Piston Heads in Miami
Venus Over Manhattan’s pop-up exhibition “Piston Head: Artists Engage the Automobile” was an art meets wheels menagerie. Installed in the Herzog & de Meuron-designed Miami car park, 1111 Lincoln Road, and set to the backdrop of palm fronds and sea air, the art cars—including Bruce High Quality Foundation’s kissing Beetles, Richard Prince’s muted muscle car, Damien Hirst’s spotted Mini, Lucien Smith’s bullet-ridden pickup, and (the sole woman) Virginia Overton’s Dodge Ram filled with sand, amongst others—were ripe for Instagram. The crowd, too, was hard not to gape at: tanned women in short skirts, manicured poodles, gear heads, and art world-ers mingling.
Marina Abramović Naked in 3D
The debut of Matthu Placek’s 3D film installation A Portrait of Marina Abramović took the iconic former Bacardi buildings in Midtown Miami as its venue. After open-air cocktails, guests were invited to climb the stairs of the “Jewel Box” building to a raw space, where light pouring through colored glass walls made for an almost-religious mise-en-scène. Sitting on tree stumps as seats, viewers witnessed Abramović in all her 3D glory. The serene environment and rich cinematography of the short film—sans dialogue and shot in one take—made the 67-year-old performance artist’s naked body artful, which while imperfect maintains a spiritual perfection.
Jim Drain and Naomi Fisher’s Nova Bar at ABMB
Nestled in the furthest corner of the Nova section, between palm trees and just past a fluorescent sculpture, Art Basel in Miami Beach’s hideaway watering hole is hosted by artists Jim Drain and Naomi Fisher, Miami’s perennial favorite power couple. On opening day, all those who entered left while sipping from the straw of a whole green coconut, prepared by a man from Drain’s local farmers’ market, and whether or not they opted for a shot of rum in their tropical fruit, each ventured back into the fair as if stepping off the plane from a weekend in the tropics.
Daniel Arsham’s Film Debut
How did Daniel Arsham, one half of Snarkitecture—and himself, part filmmaker, set designer, sculptor, and architect—spend his Thursday evening in Miami? On a rooftop, among a crowd sipping Corzo tequila cocktails, Arsham toasted the debut of his first short film, Future Relic 01, the first chapter in a series that will eventually comprise a full-length feature. Along with the film, which stars Arsham cloaked in a robe à la 1962’s Lawrence of Arabia—who discovers a petrified, archetypal brick phone on an unnamed seashore—OHWOW has released Mobile Phone, a limited-edition object casted from plaster and glass.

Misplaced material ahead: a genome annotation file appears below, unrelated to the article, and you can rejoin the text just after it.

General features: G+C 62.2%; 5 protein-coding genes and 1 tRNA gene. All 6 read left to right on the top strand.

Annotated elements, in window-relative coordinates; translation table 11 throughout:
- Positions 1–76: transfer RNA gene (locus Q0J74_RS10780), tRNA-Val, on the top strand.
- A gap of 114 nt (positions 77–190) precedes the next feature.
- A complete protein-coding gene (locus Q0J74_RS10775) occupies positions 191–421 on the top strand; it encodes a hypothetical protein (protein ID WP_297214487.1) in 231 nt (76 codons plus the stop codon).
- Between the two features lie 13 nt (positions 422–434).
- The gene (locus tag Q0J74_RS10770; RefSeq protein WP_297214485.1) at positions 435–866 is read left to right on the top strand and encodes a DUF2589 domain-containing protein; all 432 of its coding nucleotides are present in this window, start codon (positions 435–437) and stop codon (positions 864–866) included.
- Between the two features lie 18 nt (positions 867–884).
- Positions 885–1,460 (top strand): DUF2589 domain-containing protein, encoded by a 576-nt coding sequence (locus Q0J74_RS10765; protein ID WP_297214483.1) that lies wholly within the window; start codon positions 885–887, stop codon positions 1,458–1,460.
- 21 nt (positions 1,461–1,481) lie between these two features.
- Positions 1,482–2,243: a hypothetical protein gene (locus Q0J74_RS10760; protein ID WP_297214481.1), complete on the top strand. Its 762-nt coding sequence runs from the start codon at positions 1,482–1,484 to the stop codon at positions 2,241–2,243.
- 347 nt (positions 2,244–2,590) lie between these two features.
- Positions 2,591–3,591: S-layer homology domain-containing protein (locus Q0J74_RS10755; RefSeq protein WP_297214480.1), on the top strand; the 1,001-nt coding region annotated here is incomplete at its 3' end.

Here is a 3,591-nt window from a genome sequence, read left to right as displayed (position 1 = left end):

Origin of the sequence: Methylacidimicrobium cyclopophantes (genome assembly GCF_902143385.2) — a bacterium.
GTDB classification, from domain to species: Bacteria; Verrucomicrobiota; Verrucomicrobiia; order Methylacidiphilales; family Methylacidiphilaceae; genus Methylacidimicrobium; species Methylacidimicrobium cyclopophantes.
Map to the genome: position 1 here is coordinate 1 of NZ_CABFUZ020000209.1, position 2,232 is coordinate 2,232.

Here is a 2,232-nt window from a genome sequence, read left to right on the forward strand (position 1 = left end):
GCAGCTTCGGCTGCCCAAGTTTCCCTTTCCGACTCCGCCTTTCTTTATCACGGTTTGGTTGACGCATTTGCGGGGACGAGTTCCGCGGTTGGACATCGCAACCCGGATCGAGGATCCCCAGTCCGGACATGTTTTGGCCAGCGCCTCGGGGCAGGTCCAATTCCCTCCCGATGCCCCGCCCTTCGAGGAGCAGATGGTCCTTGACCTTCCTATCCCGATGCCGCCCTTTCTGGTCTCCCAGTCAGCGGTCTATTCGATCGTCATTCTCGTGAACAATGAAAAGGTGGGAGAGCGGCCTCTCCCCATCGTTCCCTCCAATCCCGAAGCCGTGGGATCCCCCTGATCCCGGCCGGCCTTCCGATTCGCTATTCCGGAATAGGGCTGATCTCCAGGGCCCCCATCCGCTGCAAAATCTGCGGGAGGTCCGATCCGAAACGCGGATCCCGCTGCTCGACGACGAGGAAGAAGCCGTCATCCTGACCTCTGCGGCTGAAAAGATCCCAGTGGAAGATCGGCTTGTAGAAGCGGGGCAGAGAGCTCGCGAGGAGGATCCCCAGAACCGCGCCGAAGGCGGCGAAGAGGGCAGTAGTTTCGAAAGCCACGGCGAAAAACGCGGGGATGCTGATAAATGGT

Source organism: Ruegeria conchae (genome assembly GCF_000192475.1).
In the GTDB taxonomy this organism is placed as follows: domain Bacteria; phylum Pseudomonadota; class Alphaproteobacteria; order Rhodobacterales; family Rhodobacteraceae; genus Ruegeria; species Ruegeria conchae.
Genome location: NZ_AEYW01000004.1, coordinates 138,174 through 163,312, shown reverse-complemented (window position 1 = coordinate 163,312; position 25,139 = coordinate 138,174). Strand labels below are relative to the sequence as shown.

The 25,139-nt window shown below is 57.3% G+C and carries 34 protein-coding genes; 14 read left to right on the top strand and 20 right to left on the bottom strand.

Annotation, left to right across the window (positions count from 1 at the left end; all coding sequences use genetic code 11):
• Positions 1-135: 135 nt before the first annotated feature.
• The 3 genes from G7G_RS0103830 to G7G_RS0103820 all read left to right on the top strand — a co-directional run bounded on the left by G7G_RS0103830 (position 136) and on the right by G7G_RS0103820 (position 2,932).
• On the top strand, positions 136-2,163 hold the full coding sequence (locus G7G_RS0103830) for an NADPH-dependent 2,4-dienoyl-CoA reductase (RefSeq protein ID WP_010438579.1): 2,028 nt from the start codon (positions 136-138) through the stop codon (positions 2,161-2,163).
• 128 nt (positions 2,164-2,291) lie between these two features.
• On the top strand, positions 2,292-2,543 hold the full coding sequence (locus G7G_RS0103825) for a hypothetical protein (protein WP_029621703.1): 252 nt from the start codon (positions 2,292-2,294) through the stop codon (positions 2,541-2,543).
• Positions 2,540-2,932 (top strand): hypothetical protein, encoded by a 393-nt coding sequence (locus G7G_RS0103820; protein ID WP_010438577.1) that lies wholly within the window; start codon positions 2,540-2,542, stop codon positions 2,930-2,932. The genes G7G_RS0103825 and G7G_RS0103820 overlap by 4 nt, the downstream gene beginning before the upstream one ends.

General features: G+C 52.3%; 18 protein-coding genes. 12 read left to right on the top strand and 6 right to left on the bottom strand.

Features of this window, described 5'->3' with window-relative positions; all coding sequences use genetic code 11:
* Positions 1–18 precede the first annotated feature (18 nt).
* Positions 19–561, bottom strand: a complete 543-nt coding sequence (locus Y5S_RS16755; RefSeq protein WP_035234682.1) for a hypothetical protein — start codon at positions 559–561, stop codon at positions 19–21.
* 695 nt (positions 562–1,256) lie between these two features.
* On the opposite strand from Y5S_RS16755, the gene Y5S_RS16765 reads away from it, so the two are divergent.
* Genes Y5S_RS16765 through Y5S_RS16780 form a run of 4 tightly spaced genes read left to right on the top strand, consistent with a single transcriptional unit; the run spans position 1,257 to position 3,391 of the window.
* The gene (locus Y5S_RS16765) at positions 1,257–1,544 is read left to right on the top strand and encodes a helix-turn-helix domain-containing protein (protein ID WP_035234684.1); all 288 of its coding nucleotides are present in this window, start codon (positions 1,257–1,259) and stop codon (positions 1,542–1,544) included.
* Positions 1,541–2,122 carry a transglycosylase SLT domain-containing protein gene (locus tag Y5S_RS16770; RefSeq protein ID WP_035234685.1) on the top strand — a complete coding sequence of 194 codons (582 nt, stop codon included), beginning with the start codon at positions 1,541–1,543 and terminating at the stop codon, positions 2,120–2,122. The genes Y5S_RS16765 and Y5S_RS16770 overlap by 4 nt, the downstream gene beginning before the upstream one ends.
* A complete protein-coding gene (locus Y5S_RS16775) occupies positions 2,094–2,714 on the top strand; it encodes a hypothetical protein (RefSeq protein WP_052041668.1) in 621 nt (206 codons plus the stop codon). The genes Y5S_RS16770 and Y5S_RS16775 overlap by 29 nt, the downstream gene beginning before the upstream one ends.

Charlotte Perriand’s Realized Beach Home
Perhaps the most serene hideout in Miami Beach this week was Charlotte Perriand’s vacation home oasis, La Maison au Bord de L’Eau, tucked behind The Raleigh Hotel. The winning design in a French magazine’s contest to develop a small-scale vacation home in 1934, La Maison was not realized at the time due to a poor economy and is created for the first time now, courtesy of Louis Vuitton. Visitors were beckoned to enter the home’s sundrenched interior while barefoot, a soothing experience to traverse with its smooth wood planks and incredibly modern design. Thanks to Perriand’s excellent use of space, the tiny rooms were airy and welcoming.
Wang Yuyang’s Living, Breathing Office Space at Art Basel in Miami Beach
Within the impressive array of solo projects at Art Basel in Miami Beach’s Positions Sector, a conspicuous office sat among a string of traditional fair booths. The non-descript office space is Tang Contemporary Art’s Breathing Series - Finance Office by Wang Yuyang. Resembling a traditional place of work from the interior and the exterior, the work is Yuyang’s installation of hyper-realistic silicone sculptures of office supplies, appliances, and accessories, which the artist has motorized to mimic the motion of breathing. At once subtle and mesmerizing the breathing printers, stacks of paper, and even a McDonald’s hamburger carton are brought to life, revitalizing the mundane world of the workplace.
There was a lot to love at NADA, but few highlights surpassed that of seeing work by one of Artsy's newest engineers, Damon Zucconi, featured in a two-artist booth. I especially loved his Tetradic Edit works, which create rhythmic pairings of complementary colors by folding screenprinted paper around glass panels. His work is all about bridging technological systems with beautiful real-world objects, a mission very much in line with our work here at Artsy.
Explore more of Artsy’s Editorial Highlights from the Miami art fairs week.
Photos: Keith Haring, Untitled (Car); Richard Prince, Vanishing Point (The Artist Cut), 2012-13; Piston Head Images courtesy of Venus Over Manhattan. The Jewel Box, National YoungArts Foundation campus, (c) Bacardi Archive; BFA. Photographer: Joe Schildhorn /BFAnyc.com